What does Psychological Intervention include?
When a psychologist diagnoses your child with ASD for the first time, they would typically perform a comprehensive evaluation, which works as a roadmap that identifies your child's strengths and the areas which need to be worked on.
Psychological intervention involves working on children with Autism to help them engage with others through play, and joint attention. School psychologists work with children with Autism of all ages. They help them to manage stress and handle bullies and general teasing. They work with both, children and adults who suffer from Anxiety, Depression and managing interpersonal relations.
Psychologists also work with parents to address the emotional issues they face due to their child's diagnosis. As the Autism Diagnosis is traumatic for many parents, they may experience excessive anxiety, fear, worry about their child's future.
The recommendations which your child's psychologist makes in terms of your child's cognitive, behavioral, emotional and academic needs, will help your child's ABA therapist, Special Educator, Occupational Therapist, etc., devise a tailor-made treatment plan which works on your child's strengths and accommodate his/her challenges.
Since ASD is a lifelong condition, the treatment plan needs to be altered with age, and needs to work around your child's key transition points, such as starting school, entering adolescence/puberty, or adulthood. A psychologist would work closely with you, as your child's family, to help with certain challenges which may arise as a result of these transitions, such as anxiety, mood disorders/depression, etc. The techniques could include modified cognitive behavioral therapy, which is a method that helps children with ASD change their negative thoughts and inappropriate behaviors.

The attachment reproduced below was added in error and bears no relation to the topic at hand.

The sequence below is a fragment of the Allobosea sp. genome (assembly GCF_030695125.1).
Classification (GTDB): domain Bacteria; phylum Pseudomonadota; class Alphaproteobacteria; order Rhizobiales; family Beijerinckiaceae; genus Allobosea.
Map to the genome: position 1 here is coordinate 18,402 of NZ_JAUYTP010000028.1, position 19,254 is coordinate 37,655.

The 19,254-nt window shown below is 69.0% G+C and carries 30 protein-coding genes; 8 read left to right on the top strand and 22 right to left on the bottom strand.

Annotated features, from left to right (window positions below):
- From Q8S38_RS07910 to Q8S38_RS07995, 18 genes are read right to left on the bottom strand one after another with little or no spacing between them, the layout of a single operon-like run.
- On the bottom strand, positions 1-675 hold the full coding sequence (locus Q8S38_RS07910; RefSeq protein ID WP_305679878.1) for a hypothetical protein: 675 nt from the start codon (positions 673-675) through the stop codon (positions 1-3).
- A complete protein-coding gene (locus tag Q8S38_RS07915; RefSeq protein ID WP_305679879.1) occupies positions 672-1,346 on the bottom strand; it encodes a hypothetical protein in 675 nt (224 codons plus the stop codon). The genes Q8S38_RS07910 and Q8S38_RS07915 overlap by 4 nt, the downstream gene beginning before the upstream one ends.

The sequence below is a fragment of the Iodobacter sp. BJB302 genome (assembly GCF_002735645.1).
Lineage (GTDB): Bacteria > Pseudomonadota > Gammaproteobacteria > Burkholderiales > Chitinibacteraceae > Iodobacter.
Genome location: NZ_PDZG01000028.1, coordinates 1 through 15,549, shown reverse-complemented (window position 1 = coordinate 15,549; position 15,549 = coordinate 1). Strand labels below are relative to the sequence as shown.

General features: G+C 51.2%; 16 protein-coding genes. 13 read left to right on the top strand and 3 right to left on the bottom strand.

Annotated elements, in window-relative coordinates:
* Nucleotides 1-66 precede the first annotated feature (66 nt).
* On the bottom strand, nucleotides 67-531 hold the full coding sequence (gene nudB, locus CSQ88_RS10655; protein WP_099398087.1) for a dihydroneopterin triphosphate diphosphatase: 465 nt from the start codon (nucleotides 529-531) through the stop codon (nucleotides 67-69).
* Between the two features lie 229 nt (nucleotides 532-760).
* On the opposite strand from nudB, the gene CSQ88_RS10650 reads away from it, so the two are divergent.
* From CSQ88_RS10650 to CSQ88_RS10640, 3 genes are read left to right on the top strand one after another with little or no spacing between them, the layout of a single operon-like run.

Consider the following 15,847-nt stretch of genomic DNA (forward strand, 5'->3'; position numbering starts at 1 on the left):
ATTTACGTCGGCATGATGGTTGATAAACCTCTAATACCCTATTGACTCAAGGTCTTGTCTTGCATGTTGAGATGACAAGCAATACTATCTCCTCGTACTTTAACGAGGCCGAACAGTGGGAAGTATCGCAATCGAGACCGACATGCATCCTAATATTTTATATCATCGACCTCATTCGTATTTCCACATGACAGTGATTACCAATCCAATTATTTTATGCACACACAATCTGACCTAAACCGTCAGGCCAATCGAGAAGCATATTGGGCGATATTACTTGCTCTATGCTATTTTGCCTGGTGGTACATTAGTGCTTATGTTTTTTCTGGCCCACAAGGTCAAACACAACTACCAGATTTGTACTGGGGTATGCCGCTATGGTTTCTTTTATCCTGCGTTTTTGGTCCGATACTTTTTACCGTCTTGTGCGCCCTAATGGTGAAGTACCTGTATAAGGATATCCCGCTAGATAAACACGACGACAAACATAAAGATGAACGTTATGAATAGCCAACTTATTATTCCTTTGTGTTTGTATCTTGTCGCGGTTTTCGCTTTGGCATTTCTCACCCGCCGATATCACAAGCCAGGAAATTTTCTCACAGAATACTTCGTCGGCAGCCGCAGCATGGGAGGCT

They can also guide you about how to manage your child's sleep and feeding patterns, which usually coincide with ASD, along with providing social skill groups, to build and improve conversational skills, nonverbal communication and play.
Psychotherapy given individually to your child, as well as to you as his/her family, is also an aspect of psychological intervention. In adults with Autism, this may help with family and marital issues which may arise, as well as to improve life skills which would be needed for employment.
For children with more severe cognitive impairments, psychological interventions would also include techniques to reduce aggression, violence, self-injurious behavior, and improve compliance.
The basic idea of psychotherapy is to work with the child or the individual for them to function at their best and cope with the challenges which may arises for them on a day-to-day basis.